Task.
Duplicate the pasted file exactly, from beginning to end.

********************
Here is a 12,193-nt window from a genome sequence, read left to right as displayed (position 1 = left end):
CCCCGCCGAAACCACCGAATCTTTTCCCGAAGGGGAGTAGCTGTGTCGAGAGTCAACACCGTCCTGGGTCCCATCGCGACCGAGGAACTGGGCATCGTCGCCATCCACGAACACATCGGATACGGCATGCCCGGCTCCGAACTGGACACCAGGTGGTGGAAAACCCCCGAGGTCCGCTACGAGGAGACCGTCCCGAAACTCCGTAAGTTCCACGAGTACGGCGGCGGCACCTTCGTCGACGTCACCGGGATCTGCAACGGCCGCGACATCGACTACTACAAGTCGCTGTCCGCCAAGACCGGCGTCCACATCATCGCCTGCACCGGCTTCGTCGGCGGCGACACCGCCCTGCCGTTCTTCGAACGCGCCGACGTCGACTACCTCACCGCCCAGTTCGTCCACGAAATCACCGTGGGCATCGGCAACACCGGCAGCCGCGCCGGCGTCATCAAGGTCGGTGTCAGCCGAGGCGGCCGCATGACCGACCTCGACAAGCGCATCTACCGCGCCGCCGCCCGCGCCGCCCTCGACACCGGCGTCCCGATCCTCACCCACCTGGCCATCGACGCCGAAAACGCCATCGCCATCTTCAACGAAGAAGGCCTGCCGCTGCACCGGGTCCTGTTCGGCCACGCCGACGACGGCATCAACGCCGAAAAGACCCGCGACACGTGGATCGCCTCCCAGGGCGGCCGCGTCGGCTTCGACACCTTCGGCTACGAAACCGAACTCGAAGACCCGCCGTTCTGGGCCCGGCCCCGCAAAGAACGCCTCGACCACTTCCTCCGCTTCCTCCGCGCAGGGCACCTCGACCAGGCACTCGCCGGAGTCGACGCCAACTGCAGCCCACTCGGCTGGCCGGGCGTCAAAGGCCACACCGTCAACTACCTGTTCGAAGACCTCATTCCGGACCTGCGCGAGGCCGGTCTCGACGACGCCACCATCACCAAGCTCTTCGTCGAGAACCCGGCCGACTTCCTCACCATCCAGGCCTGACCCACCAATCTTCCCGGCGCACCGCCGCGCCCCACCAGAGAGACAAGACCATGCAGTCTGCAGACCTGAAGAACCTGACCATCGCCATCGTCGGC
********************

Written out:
Here is a 12,193-nt window from a genome sequence, read left to right as displayed (position 1 = left end):
CCCCGCCGAAACCACCGAATCTTTTCCCGAAGGGGAGTAGCTGTGTCGAGAGTCAACACCGTCCTGGGTCCCATCGCGACCGAGGAACTGGGCATCGTCGCCATCCACGAACACATCGGATACGGCATGCCCGGCTCCGAACTGGACACCAGGTGGTGGAAAACCCCCGAGGTCCGCTACGAGGAGACCGTCCCGAAACTCCGTAAGTTCCACGAGTACGGCGGCGGCACCTTCGTCGACGTCACCGGGATCTGCAACGGCCGCGACATCGACTACTACAAGTCGCTGTCCGCCAAGACCGGCGTCCACATCATCGCCTGCACCGGCTTCGTCGGCGGCGACACCGCCCTGCCGTTCTTCGAACGCGCCGACGTCGACTACCTCACCGCCCAGTTCGTCCACGAAATCACCGTGGGCATCGGCAACACCGGCAGCCGCGCCGGCGTCATCAAGGTCGGTGTCAGCCGAGGCGGCCGCATGACCGACCTCGACAAGCGCATCTACCGCGCCGCCGCCCGCGCCGCCCTCGACACCGGCGTCCCGATCCTCACCCACCTGGCCATCGACGCCGAAAACGCCATCGCCATCTTCAACGAAGAAGGCCTGCCGCTGCACCGGGTCCTGTTCGGCCACGCCGACGACGGCATCAACGCCGAAAAGACCCGCGACACGTGGATCGCCTCCCAGGGCGGCCGCGTCGGCTTCGACACCTTCGGCTACGAAACCGAACTCGAAGACCCGCCGTTCTGGGCCCGGCCCCGCAAAGAACGCCTCGACCACTTCCTCCGCTTCCTCCGCGCAGGGCACCTCGACCAGGCACTCGCCGGAGTCGACGCCAACTGCAGCCCACTCGGCTGGCCGGGCGTCAAAGGCCACACCGTCAACTACCTGTTCGAAGACCTCATTCCGGACCTGCGCGAGGCCGGTCTCGACGACGCCACCATCACCAAGCTCTTCGTCGAGAACCCGGCCGACTTCCTCACCATCCAGGCCTGACCCACCAATCTTCCCGGCGCACCGCCGCGCCCCACCAGAGAGACAAGACCATGCAGTCTGCAGACCTGAAGAACCTGACCATCGCCATCGTCGGC